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National Centre for Truth and Reconciliation (77-78)

Families should decide who has access to residential school records, conference hears

June 12, 2024
residential school records

Kisha Supernant, Director of the Institute of Prairie and Indigenous Archaeology and a Professor in the Department of Anthropology at the University of Alberta and GPR expert. 

APTN News: Data sovereignty was under discussion in Ottawa on Wednesday at an event held by the National Advisory Committee on Residential School Missing Children and Unmarked Burials, also known as the NAC.

According to Laura Arndt, head of the Six Nations Survivors Secretariat, there is a “lack of trust with government officials and institutions.”

“If we are truly going to bring our children home we need to treat these records with the same sense of sacredness as we do of the work of ground search. From the records and documents we’ve found everything from maps to descriptions of the original buildings, registration lists, health records, through to discharge records.

“This is all information that the families should decide who can access.”

Arndt stressed the significance of data sovereignty in the context of residential schools investigations.

“The reason I don’t want to work with the government to hold the data is because this is our history. These are our family stories and the children we were not able to protect when they went into residential schools, are the children whose memories are contained in records and documents,” Arndt said. “We are not just talking about graves, we are talking about children.

“If we are going to honour them and bring them home, we treat the records and documents with the same sense of sacredness, as we do of the work of ground searches.”

Raymond Frogner, senior director of research and archives for the National Centre for Truth and Reconciliation (NCTR), also emphasized the need for the protection and accessibility of digital materials.

“We need to protect this data because it is more than an IT solution. It has to have meaning to the communities they concern and must be digitally preserved,” Frogner said, stressing the urgency of ensuring Indigenous communities’ control over their historical records.

The NAC was established in 2022 to ensure families and communities have access to trustworthy information about all aspects of the search for missing children of residential schools.

According to the NAC, the committee brings together a wide range of knowledge and experience in fields such as Indigenous law and cultural protocols, health and wellness. archival research, ground search technologies, forensics and criminal investigations.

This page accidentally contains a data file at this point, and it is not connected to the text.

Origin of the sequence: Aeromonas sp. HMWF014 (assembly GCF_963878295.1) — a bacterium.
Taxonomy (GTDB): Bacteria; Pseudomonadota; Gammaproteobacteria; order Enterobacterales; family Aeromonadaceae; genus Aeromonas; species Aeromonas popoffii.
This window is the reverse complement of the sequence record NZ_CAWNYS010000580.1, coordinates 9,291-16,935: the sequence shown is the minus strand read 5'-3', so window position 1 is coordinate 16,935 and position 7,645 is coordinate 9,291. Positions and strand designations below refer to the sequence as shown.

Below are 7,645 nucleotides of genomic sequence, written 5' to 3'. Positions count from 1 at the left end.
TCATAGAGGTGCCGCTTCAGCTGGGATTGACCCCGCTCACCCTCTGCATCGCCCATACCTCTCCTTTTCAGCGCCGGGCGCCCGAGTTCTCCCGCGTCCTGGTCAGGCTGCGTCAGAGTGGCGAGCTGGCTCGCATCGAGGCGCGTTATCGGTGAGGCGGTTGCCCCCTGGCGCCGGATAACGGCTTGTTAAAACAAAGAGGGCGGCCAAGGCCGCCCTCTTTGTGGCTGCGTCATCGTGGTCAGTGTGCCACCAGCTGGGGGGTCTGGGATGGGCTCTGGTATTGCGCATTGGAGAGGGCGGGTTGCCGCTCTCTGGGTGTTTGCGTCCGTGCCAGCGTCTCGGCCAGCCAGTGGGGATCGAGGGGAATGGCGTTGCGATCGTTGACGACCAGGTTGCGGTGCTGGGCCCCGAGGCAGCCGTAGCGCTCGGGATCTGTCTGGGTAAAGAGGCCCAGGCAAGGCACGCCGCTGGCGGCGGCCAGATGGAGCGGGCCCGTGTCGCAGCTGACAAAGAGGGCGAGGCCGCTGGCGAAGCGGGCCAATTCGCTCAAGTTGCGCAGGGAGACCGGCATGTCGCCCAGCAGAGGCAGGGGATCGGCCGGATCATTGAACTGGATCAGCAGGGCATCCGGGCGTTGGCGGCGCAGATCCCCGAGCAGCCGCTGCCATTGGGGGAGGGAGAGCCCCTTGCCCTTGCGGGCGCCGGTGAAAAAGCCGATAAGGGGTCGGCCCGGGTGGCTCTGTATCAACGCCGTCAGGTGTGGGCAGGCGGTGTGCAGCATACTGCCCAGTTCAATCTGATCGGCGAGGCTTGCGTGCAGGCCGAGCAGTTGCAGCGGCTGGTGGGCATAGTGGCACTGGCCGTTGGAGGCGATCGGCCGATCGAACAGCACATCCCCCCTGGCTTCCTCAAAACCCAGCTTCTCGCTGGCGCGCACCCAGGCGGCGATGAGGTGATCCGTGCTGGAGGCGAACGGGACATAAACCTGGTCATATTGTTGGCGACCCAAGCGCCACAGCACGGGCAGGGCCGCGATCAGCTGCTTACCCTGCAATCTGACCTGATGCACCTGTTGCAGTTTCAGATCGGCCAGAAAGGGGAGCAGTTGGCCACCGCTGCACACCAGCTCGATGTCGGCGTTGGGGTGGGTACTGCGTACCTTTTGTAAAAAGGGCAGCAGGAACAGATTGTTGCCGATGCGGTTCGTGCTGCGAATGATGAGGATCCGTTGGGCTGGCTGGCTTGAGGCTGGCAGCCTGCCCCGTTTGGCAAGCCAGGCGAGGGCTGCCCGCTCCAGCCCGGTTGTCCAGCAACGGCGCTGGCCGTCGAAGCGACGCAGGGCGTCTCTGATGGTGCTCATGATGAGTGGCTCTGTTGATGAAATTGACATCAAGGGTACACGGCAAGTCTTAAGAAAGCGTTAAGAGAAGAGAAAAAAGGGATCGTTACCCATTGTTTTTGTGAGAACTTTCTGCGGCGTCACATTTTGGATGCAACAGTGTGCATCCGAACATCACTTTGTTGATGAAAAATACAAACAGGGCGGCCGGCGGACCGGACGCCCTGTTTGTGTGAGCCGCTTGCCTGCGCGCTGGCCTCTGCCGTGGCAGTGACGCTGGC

Experts clarify techniques

The one-day meeting developed into a broader discussion on technologies and methodologies for uncovering the truth about the missing children of residential schools, including ground-penetrating radar (GPR) and what is called LiDAR techniques.

The goal of the conference was to put the use of GPR in context.

Kisha Supernant, a Métis professor at the University of Alberta and GPR expert, described the process and the technology’s abilities and limitations in discovering potential graves.

“There are a number of technologies that can be used to search the ground for missing children and the potential graves of those children,” she said. “When we use GPR, we do it in a very systematic way.

“It’s a technique that sends waves into the ground, those waves travel through the earth, when there’s a change or something not normal they will reflect that wave differently.

“It’s a very similar concept to a fish finder,” Supernant added. “Some communities have started using historic human remains detection dogs. These dogs are trained to smell old human bones; these dogs can detect bones for sometimes up to 1,000 years.

“As you now know, we are not solely depending on GPR to find the missing children. The dogs are also great at detecting bones under clay heavy ground.”

Supernant reminded denialists of what happened at the Dunbow Indian Residential School.

“In the late ’90s there was a big flood in the Calgary area and 35 or 36 bodies associated with the Dunbow Residential School were washed up,” she said. “So, we have found bodies.”

According to the NCTR, information on a number of those children is still unknown.

The conference also delved into the historical context of residential schools, focusing on the devastating discovery at the Kamloops Indian Residential School, where GPR revealed the possible remains of up to 215 children.

Gary Anandasangaree, Minister of Crown-Indigenous Relations, echoed what has been said by other ministers and lawyers, “Denialism should be a criminal offence.”

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